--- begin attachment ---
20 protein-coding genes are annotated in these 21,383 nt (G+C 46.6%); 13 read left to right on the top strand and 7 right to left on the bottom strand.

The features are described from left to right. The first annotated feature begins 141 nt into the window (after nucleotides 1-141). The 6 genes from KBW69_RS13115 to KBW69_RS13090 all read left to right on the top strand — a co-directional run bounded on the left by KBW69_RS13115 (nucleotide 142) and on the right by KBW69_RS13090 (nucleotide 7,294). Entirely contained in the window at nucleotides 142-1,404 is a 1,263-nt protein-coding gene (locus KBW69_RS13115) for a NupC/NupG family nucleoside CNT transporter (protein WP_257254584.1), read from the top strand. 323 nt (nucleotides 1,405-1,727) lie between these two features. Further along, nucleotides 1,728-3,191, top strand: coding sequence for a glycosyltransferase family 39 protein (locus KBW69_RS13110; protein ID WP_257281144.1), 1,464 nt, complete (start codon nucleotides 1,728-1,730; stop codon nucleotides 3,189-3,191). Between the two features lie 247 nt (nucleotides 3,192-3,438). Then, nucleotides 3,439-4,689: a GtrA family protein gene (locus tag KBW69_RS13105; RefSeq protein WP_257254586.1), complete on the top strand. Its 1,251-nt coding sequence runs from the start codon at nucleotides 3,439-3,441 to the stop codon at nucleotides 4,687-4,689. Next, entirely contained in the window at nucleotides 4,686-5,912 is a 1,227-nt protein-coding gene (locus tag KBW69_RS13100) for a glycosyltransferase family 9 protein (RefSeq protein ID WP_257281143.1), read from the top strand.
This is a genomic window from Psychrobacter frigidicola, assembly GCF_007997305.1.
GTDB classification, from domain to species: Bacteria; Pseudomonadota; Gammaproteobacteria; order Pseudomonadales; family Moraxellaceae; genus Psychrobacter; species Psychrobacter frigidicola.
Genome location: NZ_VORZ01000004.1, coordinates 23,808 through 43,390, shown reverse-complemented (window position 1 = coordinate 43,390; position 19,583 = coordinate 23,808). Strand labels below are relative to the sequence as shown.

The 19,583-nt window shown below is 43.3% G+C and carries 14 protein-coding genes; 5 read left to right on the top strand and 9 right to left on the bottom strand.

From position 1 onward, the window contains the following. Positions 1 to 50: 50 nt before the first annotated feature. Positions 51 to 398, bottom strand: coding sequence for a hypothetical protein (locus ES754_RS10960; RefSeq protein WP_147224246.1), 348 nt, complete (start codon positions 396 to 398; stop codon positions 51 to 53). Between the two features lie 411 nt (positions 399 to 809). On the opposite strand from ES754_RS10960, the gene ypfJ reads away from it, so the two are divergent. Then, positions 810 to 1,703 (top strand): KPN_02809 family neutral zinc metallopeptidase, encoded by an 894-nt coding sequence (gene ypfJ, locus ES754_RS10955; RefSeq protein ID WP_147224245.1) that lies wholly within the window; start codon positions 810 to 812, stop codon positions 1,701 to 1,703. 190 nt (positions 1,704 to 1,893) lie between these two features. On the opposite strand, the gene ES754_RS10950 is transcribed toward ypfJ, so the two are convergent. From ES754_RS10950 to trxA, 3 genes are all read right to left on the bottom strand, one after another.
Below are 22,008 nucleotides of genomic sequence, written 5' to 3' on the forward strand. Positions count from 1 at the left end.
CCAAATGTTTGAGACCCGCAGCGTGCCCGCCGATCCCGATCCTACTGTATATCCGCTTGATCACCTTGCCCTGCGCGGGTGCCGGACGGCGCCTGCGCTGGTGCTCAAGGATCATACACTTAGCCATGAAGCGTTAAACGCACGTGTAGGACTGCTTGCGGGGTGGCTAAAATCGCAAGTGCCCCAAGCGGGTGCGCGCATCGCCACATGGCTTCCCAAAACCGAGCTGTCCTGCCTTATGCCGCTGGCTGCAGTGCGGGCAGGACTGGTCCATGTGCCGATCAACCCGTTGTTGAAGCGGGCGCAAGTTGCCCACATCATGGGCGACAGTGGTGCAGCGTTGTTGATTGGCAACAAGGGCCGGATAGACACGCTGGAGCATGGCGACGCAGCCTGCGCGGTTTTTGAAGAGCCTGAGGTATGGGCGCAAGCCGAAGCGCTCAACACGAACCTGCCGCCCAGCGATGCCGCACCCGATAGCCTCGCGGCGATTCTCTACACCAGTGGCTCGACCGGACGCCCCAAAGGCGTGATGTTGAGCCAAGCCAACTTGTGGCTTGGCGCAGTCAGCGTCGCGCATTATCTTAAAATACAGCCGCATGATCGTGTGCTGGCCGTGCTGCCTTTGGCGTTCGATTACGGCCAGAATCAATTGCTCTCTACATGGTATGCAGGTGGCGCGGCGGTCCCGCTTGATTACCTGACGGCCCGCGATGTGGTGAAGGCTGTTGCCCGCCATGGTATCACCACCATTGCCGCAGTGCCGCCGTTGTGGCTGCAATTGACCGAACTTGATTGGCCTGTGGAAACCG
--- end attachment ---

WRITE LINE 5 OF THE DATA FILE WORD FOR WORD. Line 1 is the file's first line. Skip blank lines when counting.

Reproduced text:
Genome location: NZ_VORZ01000004.1, coordinates 23,808 through 43,390, shown reverse-complemented (window position 1 = coordinate 43,390; position 19,583 = coordinate 23,808). Strand labels below are relative to the sequence as shown.